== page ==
“Houston, Tranquility Base here. The Eagle has landed.” Neil Armstrong’s words reverberated throughout the NASA Mission Control Centre in Houston, and cheers and celebrations erupted both at Mission Control and around the world. The Apollo 11 lunar module had just landed on the moon.
Fifty years after that fateful moment, there isn’t much about the moon landing that has escaped our collective knowledge. But one thing that might surprise people is that Ford Motor Company had a huge hand in the Apollo 11 mission. All of the equipment that enabled the mission – including the voice transmission back to Houston and out to the rest of the world – was possible because of Ford’s role in building and maintaining the Mission Control Centre.
How did the company that put the world on wheels come to be a part of putting a man on the moon?
From carbon arc lamps to the Space Race
The story begins with Philco, founded in 1892 to produce carbon arc lamps before shifting into battery, radio and television production. In 1953, Philco engineers invented the surface barrier transistor, the first high-frequency transistor that enabled the development of high-speed computers. Philco’s effort to miniaturise and perfect the transistor led to work with the US Military and NASA, but by 1960 financial difficulties forced the company to seek an outside buyer.
Looking to expand its product offerings beyond the automobile industry, Ford was intrigued by the access to new and innovative technologies engineered by Philco. It purchased the company in 1961 and Ford transferred its Aeronutronic Division to a new entity it called Philco-Ford.
In 1963, the company went head-to-head against tech giants like IBM, RCA, Lockheed, Hughes Aircraft and AT&T in a bid to implement the Mission Control Centre at the new Manned Space Centre in Houston. Although Philco-Ford was considered an underdog in the process, it was ultimately awarded the role as prime contractor.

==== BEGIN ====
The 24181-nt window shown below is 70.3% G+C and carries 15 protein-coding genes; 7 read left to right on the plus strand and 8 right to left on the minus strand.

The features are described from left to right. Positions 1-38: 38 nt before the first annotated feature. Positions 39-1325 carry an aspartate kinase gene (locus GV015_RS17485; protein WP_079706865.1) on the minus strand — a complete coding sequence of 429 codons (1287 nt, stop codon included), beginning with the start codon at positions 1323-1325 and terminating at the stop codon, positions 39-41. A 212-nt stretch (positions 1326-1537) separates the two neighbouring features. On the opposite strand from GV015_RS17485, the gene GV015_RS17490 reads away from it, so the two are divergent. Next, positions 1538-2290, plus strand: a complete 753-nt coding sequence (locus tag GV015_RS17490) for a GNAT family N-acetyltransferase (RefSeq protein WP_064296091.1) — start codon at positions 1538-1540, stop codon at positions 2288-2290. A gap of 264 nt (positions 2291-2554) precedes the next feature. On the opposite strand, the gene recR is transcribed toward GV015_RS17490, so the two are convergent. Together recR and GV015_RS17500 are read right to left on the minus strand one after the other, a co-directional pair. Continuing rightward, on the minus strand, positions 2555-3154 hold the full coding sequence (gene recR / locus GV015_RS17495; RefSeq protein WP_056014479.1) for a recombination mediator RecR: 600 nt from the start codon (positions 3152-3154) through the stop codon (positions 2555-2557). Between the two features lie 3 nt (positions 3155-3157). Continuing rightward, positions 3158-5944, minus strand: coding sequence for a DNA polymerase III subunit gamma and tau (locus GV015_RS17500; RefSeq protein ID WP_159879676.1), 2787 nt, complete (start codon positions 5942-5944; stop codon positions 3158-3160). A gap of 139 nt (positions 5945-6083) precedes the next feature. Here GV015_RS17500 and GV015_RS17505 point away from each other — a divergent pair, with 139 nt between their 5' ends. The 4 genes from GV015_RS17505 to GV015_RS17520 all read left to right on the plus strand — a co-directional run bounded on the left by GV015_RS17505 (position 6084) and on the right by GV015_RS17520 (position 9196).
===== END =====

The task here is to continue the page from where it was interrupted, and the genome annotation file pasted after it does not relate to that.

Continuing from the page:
“Had it not been for the merger with Ford, the company most likely would not have been considered for the job because of the magnitude of the engineering resources required,” Walter LaBerge, manager of Philco-Ford Houston Operations, noted in an oral history recounting the project.
Building what had never been built before
The job responsibilities for Philco-Ford were immense, encompassing the design of hardware and software systems to solve problems that had never been experienced before, plus manufacturing, installation, start-up and testing of the control centre, including data and control links to NASA’s remote tracking sites.
“In short, what NASA needed on the ground to assure a landing on the moon in the ’60s was a major computer-assisted decision-making capability which no one had when Philco-Ford received the contract,” reads a company document from the time.
The Mission Control Centre was completed in about two years – just in time to monitor the Gemini 3 mission in March of 1965 – and was fully functional a few months later when all mission control operations were moved from Cape Kennedy to Houston’s Manned Space Centre.
In addition to designing and building out the control centre, Philco-Ford provided technical and engineering support personnel during construction and ongoing operations. The system designs were updated for each mission, some of which required as many as 2-million wiring changes. Other statistics from Mission Control are just as staggering now as when they were installed more than 50 years ago: